Locky Ransomware has returned with a spam campaign

Share if you likedShare on Facebook0Share on Google+3Tweet about this on TwitterShare on LinkedIn16

A security researcher with the nickname “Racco42‏” found a new campaign that was pushing a new Locky variant that spread through spam emails that contain subject lines similar to E [date](random_num).docx. For example, E 2017-08-10 (698).docx. The message body contains “Files attached. Thanks”.

According to Racco42‏:
“#locky is back with “E 2017-08-09 (xxx).doc” campaign https://pastebin.com/Qbr66946″

  1. Email sample:
  2. ————————————————————————————————————–
  3. From: Jeanne@[REDACTED]
  4. To: [REDACTED]
  5. Subject: E 2017-08-09 (87).xls
  6. Date: Mon, 24 Jul 2017 07:51:08 +0000
  7. Attachment: “E 2017-08-09 (87).zip” -> “E 2017-08-09 (443).vbs”
  8. ————————————————————————————————————–
  9. – sender address is faked to look to be from same domain as recepient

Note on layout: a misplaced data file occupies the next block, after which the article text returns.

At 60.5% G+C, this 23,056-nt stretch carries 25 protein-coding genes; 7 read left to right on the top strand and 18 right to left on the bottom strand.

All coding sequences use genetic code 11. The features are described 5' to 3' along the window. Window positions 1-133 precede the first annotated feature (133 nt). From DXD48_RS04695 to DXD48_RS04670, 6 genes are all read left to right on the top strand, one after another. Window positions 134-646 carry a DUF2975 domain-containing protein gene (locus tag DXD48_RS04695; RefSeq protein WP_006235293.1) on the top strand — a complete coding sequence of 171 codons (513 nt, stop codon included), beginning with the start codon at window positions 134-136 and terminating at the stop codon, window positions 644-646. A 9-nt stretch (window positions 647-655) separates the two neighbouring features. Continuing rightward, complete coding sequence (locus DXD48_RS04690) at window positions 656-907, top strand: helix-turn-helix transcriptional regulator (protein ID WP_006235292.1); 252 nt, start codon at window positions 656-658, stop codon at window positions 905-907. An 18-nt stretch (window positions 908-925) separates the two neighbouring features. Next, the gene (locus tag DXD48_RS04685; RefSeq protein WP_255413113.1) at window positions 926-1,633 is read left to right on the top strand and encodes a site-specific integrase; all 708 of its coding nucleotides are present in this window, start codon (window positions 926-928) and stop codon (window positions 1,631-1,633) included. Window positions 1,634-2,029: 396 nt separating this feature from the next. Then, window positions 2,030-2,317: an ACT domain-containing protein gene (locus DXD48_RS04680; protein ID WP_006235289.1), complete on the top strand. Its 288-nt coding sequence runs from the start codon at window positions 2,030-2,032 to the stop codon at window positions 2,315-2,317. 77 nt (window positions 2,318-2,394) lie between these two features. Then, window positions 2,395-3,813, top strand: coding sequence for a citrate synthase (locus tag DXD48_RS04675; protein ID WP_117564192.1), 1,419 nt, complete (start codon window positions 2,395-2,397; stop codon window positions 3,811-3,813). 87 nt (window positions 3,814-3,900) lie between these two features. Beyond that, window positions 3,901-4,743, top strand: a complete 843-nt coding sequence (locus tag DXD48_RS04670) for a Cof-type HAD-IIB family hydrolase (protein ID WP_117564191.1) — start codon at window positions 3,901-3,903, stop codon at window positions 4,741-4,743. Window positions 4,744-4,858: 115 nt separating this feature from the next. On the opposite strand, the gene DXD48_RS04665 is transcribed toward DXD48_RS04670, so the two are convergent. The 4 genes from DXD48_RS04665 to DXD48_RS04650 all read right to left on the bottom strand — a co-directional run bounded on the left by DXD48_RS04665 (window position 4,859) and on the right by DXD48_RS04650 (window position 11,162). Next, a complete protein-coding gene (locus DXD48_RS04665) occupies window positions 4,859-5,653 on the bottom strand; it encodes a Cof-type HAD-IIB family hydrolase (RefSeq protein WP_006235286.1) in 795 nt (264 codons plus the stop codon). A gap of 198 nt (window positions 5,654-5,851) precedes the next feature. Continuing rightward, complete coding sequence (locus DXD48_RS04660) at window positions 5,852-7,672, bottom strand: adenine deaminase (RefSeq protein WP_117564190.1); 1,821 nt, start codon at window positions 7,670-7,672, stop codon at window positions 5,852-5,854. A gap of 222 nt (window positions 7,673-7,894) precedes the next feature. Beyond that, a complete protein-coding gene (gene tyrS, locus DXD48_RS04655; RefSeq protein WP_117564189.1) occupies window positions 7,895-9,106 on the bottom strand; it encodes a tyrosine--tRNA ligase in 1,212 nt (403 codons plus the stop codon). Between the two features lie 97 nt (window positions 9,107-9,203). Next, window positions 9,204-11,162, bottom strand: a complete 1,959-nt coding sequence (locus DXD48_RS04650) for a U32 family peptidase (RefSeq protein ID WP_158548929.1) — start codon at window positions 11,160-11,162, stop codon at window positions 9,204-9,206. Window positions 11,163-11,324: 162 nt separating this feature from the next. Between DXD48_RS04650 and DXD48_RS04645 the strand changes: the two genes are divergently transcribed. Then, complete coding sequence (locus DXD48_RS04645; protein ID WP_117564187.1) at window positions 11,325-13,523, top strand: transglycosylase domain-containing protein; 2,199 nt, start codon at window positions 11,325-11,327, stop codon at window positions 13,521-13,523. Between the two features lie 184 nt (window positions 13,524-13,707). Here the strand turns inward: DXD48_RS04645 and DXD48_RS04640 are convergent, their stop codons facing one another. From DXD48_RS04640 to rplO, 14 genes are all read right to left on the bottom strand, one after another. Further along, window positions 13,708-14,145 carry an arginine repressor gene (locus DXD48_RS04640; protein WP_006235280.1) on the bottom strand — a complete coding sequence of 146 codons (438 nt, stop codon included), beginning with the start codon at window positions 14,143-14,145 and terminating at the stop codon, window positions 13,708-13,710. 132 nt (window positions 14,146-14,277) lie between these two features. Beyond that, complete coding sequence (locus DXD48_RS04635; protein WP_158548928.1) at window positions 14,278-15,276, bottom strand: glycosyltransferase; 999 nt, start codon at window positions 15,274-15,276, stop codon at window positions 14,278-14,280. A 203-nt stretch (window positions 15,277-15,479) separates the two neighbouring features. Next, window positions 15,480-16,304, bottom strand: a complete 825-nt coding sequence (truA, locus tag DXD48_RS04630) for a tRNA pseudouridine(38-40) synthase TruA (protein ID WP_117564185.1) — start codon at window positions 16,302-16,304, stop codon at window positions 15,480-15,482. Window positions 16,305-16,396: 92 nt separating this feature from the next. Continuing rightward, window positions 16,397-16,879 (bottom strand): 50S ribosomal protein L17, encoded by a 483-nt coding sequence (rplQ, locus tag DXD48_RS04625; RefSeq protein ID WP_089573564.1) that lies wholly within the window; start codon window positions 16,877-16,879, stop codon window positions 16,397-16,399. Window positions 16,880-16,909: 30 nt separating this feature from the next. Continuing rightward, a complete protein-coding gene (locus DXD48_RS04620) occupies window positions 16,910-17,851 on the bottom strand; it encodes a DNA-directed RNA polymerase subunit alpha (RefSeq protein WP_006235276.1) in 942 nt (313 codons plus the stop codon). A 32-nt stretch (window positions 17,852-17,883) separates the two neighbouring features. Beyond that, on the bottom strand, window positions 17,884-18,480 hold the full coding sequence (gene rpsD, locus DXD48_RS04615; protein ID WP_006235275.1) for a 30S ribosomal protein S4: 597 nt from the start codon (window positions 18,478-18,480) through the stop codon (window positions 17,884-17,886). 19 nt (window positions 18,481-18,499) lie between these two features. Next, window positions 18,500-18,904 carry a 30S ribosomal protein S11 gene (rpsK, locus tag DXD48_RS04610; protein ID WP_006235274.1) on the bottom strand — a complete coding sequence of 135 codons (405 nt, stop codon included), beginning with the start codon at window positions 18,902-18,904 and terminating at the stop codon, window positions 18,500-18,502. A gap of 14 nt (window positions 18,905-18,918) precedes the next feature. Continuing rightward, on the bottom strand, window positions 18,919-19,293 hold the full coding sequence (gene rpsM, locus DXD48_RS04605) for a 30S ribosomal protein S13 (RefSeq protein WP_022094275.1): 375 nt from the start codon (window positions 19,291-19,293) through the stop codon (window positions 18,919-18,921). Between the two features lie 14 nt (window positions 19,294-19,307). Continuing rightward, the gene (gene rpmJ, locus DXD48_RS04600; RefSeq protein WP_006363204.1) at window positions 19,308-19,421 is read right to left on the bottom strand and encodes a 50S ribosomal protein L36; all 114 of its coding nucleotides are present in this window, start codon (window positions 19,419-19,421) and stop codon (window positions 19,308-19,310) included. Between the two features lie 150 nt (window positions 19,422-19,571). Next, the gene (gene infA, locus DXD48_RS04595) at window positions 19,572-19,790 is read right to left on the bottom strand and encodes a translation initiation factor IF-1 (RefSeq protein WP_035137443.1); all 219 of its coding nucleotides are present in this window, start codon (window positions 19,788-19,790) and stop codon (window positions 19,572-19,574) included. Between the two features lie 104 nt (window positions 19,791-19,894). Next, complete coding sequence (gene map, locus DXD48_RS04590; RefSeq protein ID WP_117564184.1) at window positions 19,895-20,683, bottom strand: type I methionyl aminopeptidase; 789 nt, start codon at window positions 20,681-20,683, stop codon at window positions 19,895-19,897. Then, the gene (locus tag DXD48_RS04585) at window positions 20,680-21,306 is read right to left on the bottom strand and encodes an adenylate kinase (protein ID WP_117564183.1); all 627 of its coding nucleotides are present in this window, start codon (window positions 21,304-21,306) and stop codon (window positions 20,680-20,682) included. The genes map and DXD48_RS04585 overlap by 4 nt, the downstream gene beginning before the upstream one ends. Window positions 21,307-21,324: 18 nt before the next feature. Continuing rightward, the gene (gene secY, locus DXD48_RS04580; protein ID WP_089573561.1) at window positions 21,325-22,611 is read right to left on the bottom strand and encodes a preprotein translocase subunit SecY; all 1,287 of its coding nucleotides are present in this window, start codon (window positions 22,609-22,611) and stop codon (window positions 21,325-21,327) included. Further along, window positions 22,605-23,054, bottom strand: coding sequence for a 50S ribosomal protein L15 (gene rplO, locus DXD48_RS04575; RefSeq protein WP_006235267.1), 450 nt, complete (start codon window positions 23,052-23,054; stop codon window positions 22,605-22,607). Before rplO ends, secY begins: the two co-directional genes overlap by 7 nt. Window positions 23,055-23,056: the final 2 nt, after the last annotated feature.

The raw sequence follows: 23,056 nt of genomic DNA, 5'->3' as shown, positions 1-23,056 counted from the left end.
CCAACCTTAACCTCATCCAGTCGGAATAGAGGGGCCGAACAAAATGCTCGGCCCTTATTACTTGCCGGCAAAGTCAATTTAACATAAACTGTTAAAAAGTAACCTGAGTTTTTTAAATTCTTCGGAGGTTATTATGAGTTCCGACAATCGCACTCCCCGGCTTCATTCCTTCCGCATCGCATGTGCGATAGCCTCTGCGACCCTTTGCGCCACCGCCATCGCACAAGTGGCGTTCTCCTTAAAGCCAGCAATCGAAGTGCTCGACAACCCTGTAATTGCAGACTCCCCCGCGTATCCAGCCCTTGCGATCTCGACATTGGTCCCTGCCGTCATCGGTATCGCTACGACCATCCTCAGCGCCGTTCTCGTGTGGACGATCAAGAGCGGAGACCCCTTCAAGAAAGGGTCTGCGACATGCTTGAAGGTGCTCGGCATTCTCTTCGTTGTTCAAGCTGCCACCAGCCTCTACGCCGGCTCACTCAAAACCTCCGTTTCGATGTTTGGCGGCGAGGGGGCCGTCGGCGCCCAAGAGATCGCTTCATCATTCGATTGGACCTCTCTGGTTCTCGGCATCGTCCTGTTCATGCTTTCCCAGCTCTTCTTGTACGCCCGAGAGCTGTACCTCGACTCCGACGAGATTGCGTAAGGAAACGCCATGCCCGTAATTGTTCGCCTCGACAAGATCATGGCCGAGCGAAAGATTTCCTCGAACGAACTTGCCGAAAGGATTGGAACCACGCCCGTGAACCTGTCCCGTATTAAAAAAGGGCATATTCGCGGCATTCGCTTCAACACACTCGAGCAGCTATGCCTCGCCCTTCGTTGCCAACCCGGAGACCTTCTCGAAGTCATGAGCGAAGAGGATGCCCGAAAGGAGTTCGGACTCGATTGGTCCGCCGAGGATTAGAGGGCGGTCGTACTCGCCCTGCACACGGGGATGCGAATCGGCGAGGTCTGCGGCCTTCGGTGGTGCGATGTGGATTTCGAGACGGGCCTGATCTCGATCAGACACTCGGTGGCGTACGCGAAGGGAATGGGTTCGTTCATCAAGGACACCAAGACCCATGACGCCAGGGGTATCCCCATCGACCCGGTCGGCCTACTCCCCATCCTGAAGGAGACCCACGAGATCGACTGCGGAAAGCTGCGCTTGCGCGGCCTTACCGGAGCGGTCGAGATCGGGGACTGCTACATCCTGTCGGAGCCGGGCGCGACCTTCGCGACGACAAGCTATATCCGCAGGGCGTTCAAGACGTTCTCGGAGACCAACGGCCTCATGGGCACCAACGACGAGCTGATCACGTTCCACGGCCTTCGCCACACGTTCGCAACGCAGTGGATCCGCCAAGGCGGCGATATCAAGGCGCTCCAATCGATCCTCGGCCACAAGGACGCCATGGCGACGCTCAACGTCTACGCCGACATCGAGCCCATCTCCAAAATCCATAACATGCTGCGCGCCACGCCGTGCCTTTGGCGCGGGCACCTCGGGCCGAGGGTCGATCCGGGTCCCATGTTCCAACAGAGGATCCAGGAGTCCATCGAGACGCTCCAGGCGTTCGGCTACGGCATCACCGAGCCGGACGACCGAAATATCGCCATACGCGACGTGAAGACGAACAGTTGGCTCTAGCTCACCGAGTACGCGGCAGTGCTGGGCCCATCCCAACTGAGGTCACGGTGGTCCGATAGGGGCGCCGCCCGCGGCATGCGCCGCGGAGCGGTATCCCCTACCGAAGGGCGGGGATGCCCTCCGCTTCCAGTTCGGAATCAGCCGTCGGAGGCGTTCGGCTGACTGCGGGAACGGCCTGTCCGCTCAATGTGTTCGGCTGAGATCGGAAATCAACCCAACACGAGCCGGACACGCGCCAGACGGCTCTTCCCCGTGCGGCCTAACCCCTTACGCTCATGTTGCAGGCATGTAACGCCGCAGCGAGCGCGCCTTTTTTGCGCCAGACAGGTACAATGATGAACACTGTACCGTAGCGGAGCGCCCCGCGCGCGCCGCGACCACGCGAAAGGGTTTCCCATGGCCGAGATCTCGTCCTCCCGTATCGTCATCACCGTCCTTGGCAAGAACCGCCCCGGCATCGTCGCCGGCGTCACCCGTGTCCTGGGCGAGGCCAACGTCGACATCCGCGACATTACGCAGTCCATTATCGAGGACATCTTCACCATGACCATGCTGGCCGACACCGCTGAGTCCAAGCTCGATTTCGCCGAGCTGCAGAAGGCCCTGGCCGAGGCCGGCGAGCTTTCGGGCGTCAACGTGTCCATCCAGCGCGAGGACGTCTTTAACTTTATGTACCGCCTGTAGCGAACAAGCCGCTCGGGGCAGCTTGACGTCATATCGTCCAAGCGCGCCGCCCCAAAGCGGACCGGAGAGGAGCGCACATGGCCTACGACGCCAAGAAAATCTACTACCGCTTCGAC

10. – subject is “E 2017-08-09 (<2-3 digits>).<doc|docx|xls|xlsx|jpg|tiff|pdf|jpg>”
  11. – email body is empty
  12. – attached file “E 2017-08-09 (<2-3 digits>).zip” contains file “E 2017-08-09 (<2-3 digits>).vbs” a VBScript downloader

These emails have a compressed file attached (zip) that use the same subject name, the attached file holds a VBS downloader script. The script contains one or more URLs that will be used to download the Locky ransomware executable to the Windows %Temp% folder and then execute it.

Once it executed, it will encrypt all files. The new Locky ransomware will then modify the file name and then add the “.diablo6.”, after that, it will remove the downloaded file (exe) and then display a ransom note to the victim that presents information on how to pay the ransom.

Sadly, it is not possible to recover the original files unless you pay a ransom of 0.49 Bitcoin (about $1,600 USD).

 

Share if you likedShare on Facebook0Share on Google+3Tweet about this on TwitterShare on LinkedIn16

Eslam Medhat

is a professional pen-tester with over 9 years of IT experience bringing a strong background in programming languages and application security, ranging from network and system administration to exploit research and development. He reported various vulnerabilities for high profile companies and vendors and was successfully acknowledged by them.

Leave a Reply